What is electrotherapy?
When you hear the term “electrotherapy” it may at worst bring to mind images of people with a mental health condition undergoing traumatic electroshock treatments to the brain, or Frankenstein’s monster being brought to life.
However, far from these Hollywood induced nightmares, electrotherapy is a gentle and harmless treatment method used by chiropractors to help repair soft body tissues and alleviate pain.
T.E.N.S.(Transcutaneous Electrical Nerve Stimulation)
An Effective Pain Management Tool
The essence of electrotherapy is directing small currents of electricity through a patient’s skin, and by doing so either encourage muscles to heal or to block the electrical neural signals that tell the brain to experience pain.
There are various forms of electrotherapy that can be used very effectively to treat acute or chronic pain or to stimulate nerves and muscles into healthier function. These include:
• Transcutaneous Electrical Nerve Stimulation (TENS)
• Therapeutic Ultrasound
• Shockwave Therapy
• Electrical Muscle Stimulation (EMS)
In these different forms, electrotherapy has a wide range of benefits, besides reducing pain and healing injuries. For instance, it’s non-invasive and drug-free, mostly painless, and produces minimal side effects. It can also be highly effective.
For these reasons, electrotherapy treatment is one of the most common methods physiotherapists use in daily practice.
How Does Electrotherapy Work?
Electrotherapy can be used to treat several complaints and conditions. These fall into the two main categories of tissue repair and pain relief.
Tissue repair conditions
Inducing electric currents in soft tissues can help increase local blood flow and stimulate muscles. After all, muscles move due to electronic signals from the brain and nervous system so that an external current can induce similar effects.
Health conditions of this kind that can be treated with electrotherapy include:
• Oedema (a watery fluid that collects in tissue)
• Muscle wastage or atrophy
• Limited range of motion
• Limited blood circulation
Musculoskeletal injuries such as:
• Tennis elbow
• Jumpers knee
• Carpal tunnel syndrome
• Plantar fasciitis (inflammation of the foot)
• Shoulder injuries
As mentioned, applying electrical signals can block or slow down the “Pain Gate” neural transmissions to the brain from affected body areas. Electrotherapy has also been found to encourage the release of endorphins, the body’s painkilling hormones, which increases the overall effect. Examples of pain conditions physiotherapists can treat with electrotherapy include:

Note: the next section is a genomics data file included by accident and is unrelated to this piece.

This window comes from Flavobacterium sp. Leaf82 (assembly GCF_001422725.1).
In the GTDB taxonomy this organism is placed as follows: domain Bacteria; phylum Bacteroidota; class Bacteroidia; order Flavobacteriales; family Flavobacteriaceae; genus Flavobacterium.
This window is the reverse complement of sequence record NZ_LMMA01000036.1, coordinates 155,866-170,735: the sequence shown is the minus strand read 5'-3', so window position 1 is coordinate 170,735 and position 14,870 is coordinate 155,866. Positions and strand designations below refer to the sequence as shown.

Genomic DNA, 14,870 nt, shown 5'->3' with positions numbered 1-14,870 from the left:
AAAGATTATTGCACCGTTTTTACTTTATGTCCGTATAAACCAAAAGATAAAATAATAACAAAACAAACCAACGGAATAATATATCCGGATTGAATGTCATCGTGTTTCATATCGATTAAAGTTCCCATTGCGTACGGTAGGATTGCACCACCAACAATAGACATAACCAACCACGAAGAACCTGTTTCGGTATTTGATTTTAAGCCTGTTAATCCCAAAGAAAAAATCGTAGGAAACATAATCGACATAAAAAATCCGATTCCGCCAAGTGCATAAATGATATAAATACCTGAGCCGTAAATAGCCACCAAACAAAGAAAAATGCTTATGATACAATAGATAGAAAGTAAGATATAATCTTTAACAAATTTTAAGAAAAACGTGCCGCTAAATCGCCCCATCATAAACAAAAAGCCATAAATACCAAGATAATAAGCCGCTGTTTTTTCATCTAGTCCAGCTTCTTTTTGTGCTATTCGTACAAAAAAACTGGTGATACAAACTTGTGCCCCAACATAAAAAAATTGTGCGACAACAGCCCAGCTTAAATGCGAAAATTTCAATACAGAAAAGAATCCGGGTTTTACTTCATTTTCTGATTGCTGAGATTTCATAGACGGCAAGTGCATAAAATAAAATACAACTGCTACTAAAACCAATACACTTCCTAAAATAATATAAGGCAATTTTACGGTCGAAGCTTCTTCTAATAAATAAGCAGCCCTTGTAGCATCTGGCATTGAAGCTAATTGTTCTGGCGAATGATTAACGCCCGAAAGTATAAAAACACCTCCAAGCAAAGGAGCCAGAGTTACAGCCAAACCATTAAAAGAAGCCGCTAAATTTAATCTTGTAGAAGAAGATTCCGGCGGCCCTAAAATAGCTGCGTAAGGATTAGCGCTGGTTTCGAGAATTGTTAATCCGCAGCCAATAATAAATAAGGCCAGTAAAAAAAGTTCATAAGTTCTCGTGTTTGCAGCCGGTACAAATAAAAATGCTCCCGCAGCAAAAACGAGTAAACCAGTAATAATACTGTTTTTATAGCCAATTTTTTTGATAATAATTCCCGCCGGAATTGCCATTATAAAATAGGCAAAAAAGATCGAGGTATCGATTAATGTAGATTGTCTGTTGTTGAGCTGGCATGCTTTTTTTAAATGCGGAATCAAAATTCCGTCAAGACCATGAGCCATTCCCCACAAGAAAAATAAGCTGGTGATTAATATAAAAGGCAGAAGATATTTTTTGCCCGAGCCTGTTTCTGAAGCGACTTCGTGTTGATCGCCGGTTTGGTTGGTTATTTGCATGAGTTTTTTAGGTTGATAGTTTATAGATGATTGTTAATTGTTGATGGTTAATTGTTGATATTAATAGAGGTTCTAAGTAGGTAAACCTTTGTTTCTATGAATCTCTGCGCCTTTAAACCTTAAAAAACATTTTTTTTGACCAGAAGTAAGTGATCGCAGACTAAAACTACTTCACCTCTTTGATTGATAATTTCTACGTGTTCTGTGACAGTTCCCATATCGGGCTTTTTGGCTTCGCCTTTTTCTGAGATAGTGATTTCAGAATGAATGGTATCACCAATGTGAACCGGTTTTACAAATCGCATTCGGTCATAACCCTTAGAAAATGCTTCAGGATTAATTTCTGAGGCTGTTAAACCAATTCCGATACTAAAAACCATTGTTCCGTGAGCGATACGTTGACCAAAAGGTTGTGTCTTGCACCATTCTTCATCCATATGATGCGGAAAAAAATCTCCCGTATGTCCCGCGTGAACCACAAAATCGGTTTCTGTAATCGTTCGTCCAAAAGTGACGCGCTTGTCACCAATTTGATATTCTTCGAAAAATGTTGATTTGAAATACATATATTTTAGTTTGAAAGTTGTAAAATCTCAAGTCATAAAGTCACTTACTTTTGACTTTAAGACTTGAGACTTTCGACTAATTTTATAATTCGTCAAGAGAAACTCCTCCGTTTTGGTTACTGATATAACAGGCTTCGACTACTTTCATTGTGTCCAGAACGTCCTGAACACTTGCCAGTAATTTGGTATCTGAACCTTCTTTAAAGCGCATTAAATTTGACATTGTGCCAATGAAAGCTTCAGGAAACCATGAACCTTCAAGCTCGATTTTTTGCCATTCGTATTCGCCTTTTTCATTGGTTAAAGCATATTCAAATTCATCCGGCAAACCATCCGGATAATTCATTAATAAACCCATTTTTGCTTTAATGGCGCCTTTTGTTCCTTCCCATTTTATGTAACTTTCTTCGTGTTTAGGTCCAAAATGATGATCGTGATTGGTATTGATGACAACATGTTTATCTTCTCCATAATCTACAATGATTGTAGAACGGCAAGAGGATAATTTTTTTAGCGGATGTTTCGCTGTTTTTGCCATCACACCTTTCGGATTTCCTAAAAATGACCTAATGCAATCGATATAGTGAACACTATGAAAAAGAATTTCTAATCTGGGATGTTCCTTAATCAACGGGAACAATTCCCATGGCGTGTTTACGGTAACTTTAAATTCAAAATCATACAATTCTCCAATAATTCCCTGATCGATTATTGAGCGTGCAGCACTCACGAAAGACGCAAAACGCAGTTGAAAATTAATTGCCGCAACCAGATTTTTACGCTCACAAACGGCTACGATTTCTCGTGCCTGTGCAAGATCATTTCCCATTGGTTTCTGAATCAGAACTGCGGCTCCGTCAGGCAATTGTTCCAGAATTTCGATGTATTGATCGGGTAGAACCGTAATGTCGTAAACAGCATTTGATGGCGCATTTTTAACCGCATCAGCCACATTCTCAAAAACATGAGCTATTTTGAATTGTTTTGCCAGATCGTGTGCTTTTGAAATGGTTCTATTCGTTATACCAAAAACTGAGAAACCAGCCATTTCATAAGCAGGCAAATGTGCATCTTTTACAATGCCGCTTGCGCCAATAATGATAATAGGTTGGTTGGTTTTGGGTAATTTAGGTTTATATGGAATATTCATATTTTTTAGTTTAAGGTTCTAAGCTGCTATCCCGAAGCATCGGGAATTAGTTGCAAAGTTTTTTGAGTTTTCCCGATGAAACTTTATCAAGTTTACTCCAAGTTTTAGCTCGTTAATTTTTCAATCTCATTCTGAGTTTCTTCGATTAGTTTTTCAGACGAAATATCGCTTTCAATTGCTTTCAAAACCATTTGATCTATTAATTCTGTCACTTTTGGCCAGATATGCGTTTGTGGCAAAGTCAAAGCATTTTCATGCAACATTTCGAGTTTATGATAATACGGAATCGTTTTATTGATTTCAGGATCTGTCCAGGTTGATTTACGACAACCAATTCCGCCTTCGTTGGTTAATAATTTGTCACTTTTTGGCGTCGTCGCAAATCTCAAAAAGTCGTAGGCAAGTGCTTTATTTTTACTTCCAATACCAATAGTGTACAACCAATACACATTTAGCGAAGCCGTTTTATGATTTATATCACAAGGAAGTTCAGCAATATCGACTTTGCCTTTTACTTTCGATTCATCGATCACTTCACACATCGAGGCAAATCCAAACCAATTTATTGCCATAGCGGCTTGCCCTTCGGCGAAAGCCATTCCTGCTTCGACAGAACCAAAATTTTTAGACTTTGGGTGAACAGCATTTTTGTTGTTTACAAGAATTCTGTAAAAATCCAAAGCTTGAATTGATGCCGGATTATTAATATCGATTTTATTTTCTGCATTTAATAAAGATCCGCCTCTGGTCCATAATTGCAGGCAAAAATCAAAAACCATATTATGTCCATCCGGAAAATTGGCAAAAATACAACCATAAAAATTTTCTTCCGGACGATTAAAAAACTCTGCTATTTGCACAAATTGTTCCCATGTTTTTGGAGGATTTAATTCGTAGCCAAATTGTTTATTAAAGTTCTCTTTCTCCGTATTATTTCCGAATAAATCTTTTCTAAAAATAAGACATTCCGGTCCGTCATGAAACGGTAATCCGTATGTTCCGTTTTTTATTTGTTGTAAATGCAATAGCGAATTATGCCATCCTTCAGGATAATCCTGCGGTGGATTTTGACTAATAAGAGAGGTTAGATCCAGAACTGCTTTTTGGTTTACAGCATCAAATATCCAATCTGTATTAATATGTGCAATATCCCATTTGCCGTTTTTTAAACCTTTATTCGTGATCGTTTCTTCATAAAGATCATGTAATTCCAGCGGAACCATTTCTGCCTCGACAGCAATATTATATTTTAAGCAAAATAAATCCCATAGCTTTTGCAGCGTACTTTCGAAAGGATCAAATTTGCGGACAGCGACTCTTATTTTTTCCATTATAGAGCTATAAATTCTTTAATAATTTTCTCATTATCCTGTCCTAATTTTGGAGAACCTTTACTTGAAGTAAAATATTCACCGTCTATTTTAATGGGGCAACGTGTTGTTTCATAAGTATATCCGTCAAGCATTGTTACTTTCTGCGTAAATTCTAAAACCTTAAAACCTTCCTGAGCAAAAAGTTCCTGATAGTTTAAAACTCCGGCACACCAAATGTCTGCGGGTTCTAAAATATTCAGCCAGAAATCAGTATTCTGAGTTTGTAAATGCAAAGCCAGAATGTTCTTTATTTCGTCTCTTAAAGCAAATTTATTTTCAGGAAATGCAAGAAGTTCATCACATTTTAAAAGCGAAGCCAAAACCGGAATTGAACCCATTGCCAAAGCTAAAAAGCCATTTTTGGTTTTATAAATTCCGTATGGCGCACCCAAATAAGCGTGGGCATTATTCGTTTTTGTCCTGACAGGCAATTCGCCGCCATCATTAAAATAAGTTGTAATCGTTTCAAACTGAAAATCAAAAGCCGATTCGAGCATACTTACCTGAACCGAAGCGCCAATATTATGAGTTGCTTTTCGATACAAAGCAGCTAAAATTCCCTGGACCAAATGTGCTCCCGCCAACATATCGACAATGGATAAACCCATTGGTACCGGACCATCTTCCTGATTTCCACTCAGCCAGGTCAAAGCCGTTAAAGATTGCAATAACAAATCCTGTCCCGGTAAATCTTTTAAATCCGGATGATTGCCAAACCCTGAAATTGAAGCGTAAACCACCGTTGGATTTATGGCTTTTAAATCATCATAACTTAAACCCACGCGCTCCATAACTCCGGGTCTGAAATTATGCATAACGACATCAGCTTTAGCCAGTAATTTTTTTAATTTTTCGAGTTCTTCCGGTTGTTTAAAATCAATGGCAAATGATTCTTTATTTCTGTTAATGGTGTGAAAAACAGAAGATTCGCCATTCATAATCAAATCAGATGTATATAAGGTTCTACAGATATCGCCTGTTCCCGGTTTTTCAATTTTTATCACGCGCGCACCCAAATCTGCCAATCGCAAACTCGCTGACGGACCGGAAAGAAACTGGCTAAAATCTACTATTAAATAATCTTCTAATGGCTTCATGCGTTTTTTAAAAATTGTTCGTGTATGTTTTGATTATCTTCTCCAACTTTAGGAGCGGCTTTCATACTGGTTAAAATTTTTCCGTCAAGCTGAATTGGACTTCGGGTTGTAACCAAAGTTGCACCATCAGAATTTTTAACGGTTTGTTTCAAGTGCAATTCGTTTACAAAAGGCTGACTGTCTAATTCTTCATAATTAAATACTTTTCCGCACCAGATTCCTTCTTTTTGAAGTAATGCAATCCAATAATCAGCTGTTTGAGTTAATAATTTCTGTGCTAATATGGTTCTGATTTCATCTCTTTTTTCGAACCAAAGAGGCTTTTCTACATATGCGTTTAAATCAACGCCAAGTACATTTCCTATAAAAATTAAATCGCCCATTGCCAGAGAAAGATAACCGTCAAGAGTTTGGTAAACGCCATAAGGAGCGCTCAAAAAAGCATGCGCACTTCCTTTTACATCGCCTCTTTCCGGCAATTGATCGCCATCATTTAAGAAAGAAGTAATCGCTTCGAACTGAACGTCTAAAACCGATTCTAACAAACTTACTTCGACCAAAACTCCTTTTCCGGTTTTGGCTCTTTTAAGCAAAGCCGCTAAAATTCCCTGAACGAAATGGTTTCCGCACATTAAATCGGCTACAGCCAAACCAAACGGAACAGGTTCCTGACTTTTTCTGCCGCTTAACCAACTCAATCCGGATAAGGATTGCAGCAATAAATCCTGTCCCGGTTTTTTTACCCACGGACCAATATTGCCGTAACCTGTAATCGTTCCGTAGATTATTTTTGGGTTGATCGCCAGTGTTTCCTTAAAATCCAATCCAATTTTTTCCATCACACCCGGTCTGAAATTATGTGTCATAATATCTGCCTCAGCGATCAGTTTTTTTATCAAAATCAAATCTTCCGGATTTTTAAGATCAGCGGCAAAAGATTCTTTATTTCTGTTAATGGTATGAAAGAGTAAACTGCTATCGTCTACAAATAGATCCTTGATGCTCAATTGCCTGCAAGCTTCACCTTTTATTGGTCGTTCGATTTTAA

• Nerve pain
• Pain from musculoskeletal injuries
• Morning stiffness
• Post-surgical pain
• Neck pain and stiffness
• Lower back pain
It’s important to note that electrotherapy treatment should not be done near the heart or in people with pacemakers or heart conditions, around the throat to avoid lowering blood pressure, on pregnant women around the fetus, or some other conditions.
Wellness at Its Best
Electrotherapy treatment methods
As there are several types of physiotherapy electrotherapy treatments, there are also different methods by which to deliver it. However, the general principles are the same regardless.
1. Electrode pads
2. Electroacupuncture needles
Most often, electrode pads are attached to the skin around the affected area, and a battery-powered device is connected to run a mild current between them. Electrodes can be self-adhesive, or they are affixed with surgical tape.
In cases of electroacupuncture needles inserted into the skin and these themselves are charged. With therapeutic ultrasound, a transducer is used with a gel instead of electrode pads.
Ultrasound is also slightly different from other electrotherapy methods in that it transmits high-frequency sound waves into the body rather than electric signals. Sessions tend to last anywhere from a few minutes to an hour or so. Each session depends on the severity of the injury or pain of the patient.
Electrotherapy can produce electrically induced heat as a relaxation method for muscles. Other therapeutic mechanisms involve increased lymphatic flow, greater mobility of proteins and blood cells, protein synthesis, management of incontinence through strengthening musculature around the pelvis, and re-education of muscle movement through electrical stimulation.